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As an architect, you must maintain a good, updated professional architecture portfolio to showcase your talent and abilities to the public. Your portfolio is a collection of sample work and it might very well be the means by which a potential client chooses you, of a pool of professionals, for the job. No matter what your aim is, you must have at your disposal a resume, or CV, and a professional architectural portfolio. The first is a list of your experience etc.; the second is your work in fact. It shows potential clients what you have done so far, inspiring them to check out how you can fulfill their specific needs.
Check out how to ensure your portfolio is superb.
1) Choose a structure
Ensure that the projects you exhibit on your portfolio appeals to your potential portfolio viewer. Whether you’re looking for an internship, applying for a graduate degree or your first job, or seeking freelance venues – make sure your portfolio is organized to ‘sell’ the relevant background and skills.
2) Select a medium
Outfit yourself with an online portfolio, but don’t fail to have a handsome hard-copy architecture portfolio as well. It is not uncommon that computers crash during interviews and as a professional, you should anticipate the unexpected and be prepared to impress.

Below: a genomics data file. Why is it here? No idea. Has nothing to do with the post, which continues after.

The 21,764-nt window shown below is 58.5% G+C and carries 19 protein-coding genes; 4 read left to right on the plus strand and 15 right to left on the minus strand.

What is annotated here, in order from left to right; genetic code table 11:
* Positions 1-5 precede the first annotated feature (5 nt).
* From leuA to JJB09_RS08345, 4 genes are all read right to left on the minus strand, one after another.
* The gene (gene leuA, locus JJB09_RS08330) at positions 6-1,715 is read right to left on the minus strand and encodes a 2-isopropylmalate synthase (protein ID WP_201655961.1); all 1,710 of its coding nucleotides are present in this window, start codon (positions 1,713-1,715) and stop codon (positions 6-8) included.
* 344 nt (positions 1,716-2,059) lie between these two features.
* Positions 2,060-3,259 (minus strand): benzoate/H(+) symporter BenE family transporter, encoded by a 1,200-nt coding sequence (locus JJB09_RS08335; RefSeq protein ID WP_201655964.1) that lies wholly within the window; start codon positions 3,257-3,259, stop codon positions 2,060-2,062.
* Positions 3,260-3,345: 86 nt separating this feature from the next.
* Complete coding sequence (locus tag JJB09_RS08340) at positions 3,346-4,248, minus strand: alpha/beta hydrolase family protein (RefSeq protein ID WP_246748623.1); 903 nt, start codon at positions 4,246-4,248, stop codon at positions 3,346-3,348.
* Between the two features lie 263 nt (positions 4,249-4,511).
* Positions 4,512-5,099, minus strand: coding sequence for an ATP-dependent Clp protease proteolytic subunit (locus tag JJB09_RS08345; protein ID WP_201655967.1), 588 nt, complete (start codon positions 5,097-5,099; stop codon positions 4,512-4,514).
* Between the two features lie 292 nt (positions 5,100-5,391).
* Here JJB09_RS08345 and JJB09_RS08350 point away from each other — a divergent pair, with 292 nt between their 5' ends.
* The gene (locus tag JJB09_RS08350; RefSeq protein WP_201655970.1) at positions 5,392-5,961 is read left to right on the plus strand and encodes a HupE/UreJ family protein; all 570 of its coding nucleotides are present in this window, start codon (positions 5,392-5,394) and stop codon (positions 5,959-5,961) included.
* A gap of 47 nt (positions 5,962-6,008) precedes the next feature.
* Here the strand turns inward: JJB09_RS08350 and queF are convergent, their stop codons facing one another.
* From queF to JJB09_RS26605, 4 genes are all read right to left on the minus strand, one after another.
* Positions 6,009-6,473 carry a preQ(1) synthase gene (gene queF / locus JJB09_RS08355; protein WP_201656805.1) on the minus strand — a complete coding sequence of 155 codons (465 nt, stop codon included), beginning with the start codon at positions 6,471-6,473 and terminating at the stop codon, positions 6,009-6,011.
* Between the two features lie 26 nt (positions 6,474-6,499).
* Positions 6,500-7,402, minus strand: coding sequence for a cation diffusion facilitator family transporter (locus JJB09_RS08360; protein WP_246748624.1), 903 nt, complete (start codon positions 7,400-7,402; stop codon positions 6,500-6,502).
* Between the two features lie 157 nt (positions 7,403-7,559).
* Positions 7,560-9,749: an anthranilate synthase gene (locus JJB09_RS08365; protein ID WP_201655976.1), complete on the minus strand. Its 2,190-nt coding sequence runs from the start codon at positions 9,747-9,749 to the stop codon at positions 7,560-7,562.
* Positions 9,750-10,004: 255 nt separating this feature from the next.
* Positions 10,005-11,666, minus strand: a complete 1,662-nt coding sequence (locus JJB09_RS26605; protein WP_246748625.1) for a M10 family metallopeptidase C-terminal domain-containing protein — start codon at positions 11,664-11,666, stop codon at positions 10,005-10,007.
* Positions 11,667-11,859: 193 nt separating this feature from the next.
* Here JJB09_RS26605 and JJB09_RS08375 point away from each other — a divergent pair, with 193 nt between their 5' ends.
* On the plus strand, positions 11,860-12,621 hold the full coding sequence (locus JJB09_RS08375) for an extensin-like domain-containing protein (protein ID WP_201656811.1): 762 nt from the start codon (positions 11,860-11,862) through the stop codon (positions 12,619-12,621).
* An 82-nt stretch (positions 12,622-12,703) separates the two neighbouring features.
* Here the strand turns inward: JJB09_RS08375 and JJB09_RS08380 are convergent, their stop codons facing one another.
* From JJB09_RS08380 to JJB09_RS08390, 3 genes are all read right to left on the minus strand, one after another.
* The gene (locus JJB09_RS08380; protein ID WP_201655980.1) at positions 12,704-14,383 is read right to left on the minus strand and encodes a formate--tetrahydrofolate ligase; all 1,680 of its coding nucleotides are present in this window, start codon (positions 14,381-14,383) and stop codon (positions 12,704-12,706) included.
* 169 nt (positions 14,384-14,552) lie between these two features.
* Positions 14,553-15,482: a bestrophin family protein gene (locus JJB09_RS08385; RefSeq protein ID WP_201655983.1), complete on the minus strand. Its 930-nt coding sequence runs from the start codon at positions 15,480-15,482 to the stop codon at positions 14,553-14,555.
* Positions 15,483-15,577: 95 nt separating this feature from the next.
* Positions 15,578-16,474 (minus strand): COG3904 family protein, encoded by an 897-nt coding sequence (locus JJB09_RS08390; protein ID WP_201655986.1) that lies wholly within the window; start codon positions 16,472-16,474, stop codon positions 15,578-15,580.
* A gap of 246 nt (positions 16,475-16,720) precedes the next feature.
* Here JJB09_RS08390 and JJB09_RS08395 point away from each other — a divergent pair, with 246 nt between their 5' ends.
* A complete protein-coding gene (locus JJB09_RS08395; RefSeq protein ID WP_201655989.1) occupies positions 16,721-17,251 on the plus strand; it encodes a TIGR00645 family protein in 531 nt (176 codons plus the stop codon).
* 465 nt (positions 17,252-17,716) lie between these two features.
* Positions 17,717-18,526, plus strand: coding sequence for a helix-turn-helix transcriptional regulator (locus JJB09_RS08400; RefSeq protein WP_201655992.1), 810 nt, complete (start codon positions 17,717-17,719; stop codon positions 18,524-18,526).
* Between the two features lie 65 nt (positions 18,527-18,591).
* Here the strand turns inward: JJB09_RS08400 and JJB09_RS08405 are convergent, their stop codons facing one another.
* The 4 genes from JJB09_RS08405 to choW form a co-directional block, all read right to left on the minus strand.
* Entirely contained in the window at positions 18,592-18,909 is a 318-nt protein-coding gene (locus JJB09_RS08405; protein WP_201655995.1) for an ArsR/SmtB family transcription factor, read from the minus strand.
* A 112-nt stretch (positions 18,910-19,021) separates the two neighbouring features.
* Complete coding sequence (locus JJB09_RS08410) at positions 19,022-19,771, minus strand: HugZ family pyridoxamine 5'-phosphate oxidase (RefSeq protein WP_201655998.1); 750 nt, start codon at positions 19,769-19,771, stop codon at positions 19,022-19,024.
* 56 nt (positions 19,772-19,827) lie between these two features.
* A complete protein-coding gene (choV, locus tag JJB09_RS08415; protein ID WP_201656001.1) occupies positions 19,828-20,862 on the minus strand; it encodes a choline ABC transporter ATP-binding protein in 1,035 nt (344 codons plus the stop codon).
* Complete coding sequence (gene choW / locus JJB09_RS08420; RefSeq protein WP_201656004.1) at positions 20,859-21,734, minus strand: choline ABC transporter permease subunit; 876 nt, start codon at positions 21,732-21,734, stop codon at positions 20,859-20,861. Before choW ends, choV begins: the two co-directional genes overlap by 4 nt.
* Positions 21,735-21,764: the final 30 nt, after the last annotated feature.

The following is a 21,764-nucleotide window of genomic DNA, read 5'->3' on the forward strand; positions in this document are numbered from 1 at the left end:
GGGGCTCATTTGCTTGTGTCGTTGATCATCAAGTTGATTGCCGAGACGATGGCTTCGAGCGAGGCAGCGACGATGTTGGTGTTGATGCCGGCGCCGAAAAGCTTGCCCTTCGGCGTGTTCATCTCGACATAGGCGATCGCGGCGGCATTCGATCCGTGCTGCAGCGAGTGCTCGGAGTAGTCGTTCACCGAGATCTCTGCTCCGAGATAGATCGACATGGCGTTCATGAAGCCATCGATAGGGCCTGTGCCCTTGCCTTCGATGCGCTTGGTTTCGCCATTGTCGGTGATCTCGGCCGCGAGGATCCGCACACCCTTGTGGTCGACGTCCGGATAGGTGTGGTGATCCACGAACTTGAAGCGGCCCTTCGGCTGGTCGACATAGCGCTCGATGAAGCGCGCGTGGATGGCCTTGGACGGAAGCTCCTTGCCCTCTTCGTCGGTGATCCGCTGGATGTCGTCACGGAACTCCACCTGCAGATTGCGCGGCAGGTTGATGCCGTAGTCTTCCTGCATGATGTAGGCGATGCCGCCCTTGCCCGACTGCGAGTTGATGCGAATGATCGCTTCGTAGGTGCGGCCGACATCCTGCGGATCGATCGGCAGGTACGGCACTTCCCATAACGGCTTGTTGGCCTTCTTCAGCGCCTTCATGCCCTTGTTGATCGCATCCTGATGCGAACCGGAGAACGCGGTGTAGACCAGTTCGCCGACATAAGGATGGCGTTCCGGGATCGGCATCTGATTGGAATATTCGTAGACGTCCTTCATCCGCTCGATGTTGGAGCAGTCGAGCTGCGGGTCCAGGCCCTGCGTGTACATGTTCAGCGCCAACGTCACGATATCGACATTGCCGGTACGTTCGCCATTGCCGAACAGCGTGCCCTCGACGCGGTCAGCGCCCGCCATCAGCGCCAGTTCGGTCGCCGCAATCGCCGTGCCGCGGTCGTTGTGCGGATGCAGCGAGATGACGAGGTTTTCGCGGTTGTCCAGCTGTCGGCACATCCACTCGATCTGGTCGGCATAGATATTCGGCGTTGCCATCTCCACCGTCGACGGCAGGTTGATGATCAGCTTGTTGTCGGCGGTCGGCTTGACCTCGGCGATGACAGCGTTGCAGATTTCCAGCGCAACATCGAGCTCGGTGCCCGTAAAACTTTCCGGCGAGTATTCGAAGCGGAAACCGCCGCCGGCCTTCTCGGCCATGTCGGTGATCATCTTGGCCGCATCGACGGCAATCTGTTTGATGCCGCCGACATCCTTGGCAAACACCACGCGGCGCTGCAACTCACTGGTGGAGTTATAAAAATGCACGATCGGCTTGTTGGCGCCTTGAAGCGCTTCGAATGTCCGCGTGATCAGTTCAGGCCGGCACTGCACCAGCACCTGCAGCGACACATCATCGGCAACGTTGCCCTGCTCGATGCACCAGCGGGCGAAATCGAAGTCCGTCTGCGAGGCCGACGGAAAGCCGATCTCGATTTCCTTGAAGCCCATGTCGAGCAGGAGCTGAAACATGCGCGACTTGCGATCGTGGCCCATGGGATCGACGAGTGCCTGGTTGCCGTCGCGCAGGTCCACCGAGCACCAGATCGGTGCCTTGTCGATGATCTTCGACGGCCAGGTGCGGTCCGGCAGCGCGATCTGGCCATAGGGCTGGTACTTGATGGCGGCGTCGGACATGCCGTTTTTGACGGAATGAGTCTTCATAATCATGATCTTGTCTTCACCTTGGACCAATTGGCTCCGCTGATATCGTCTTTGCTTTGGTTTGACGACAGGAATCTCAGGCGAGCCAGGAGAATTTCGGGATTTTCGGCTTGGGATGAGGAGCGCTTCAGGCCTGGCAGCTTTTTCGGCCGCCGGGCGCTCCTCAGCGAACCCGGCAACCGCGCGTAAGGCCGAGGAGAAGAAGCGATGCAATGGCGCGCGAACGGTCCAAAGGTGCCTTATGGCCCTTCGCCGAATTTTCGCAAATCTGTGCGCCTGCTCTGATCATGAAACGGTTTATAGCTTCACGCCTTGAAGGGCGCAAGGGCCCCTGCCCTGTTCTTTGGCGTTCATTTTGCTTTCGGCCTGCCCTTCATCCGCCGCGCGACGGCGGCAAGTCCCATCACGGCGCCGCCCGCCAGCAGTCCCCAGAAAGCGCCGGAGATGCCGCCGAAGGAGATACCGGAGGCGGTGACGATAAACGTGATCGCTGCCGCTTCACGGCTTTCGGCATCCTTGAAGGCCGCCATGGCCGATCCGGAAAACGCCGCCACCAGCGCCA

3) Include diverse samples
Your architectural portfolio must demonstrate your style and creativity and exemplify as large a chunk as possible of your array of skills and abilities. They should also reflect the fact that you are able to handle versatile projects.
4) Organize Your Work
The manner in which you choose to organize your work reflects your organization skills and your personality. The order in which your samples are placed tells a story. Make sure your best pieces of work are positioned at the beginning and end of your design portfolio, to attract your client’s full attention and leave a strong impression. Label each piece with the name of your client and the project’s date. Organize your pieces chronologically (starting with most recent), according to types of work (landscape architecture, software architecture, building design, etc.) by client/ project (usually one page per client/ project), or according to skill demonstrated. Make sure you demonstrate professional growth over time.
5) Provide Recommendations
Rather than having to waste your viewer’s time with a request to obtain your recommendations, make sure your portfolio includes some eager recommendations that indicate professionalism, enthusiasm, interpersonal ability, creativity, etc.
6) Let Your Style Shine
Don’t burden your viewer with fancy tricks that detract from clarity. Your portfolio should be clean, simple and clear. It should make visible that your style has vision and that it is well-structured and founded. Let the facts speak for themselves.